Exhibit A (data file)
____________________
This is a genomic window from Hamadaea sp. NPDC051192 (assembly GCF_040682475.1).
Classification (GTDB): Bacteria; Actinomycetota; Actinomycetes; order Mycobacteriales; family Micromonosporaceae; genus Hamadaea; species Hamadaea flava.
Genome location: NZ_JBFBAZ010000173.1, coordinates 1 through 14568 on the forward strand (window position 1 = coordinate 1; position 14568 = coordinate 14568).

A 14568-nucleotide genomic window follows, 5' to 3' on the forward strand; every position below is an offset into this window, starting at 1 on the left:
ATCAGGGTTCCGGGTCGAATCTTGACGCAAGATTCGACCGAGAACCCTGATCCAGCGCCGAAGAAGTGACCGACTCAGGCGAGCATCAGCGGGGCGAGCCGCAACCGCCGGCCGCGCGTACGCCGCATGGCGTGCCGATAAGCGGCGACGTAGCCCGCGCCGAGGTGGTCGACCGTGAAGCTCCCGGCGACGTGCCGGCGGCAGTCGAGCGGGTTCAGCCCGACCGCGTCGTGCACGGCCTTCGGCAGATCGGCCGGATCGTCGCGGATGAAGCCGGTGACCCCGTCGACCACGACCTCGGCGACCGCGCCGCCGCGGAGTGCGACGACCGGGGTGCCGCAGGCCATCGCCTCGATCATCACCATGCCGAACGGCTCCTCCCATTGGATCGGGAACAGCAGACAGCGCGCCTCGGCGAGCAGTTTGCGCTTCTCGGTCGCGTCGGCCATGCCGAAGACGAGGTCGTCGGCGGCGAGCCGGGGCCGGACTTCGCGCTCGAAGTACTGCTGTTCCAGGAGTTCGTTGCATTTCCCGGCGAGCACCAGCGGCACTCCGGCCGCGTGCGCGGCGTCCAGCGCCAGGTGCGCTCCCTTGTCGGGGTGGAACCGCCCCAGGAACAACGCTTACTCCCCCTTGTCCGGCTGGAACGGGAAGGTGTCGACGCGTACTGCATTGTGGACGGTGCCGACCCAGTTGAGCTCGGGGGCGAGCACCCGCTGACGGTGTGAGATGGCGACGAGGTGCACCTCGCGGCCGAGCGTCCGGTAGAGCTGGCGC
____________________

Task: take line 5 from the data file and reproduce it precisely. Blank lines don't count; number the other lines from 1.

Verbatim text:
ATCAGGGTTCCGGGTCGAATCTTGACGCAAGATTCGACCGAGAACCCTGATCCAGCGCCGAAGAAGTGACCGACTCAGGCGAGCATCAGCGGGGCGAGCCGCAACCGCCGGCCGCGCGTACGCCGCATGGCGTGCCGATAAGCGGCGACGTAGCCCGCGCCGAGGTGGTCGACCGTGAAGCTCCCGGCGACGTGCCGGCGGCAGTCGAGCGGGTTCAGCCCGACCGCGTCGTGCACGGCCTTCGGCAGATCGGCCGGATCGTCGCGGATGAAGCCGGTGACCCCGTCGACCACGACCTCGGCGACCGCGCCGCCGCGGAGTGCGACGACCGGGGTGCCGCAGGCCATCGCCTCGATCATCACCATGCCGAACGGCTCCTCCCATTGGATCGGGAACAGCAGACAGCGCGCCTCGGCGAGCAGTTTGCGCTTCTCGGTCGCGTCGGCCATGCCGAAGACGAGGTCGTCGGCGGCGAGCCGGGGCCGGACTTCGCGCTCGAAGTACTGCTGTTCCAGGAGTTCGTTGCATTTCCCGGCGAGCACCAGCGGCACTCCGGCCGCGTGCGCGGCGTCCAGCGCCAGGTGCGCTCCCTTGTCGGGGTGGAACCGCCCCAGGAACAACGCTTACTCCCCCTTGTCCGGCTGGAACGGGAAGGTGTCGACGCGTACTGCATTGTGGACGGTGCCGACCCAGTTGAGCTCGGGGGCGAGCACCCGCTGACGGTGTGAGATGGCGACGAGGTGCACCTCGCGGCCGAGCGTCCGGTAGAGCTGGCGC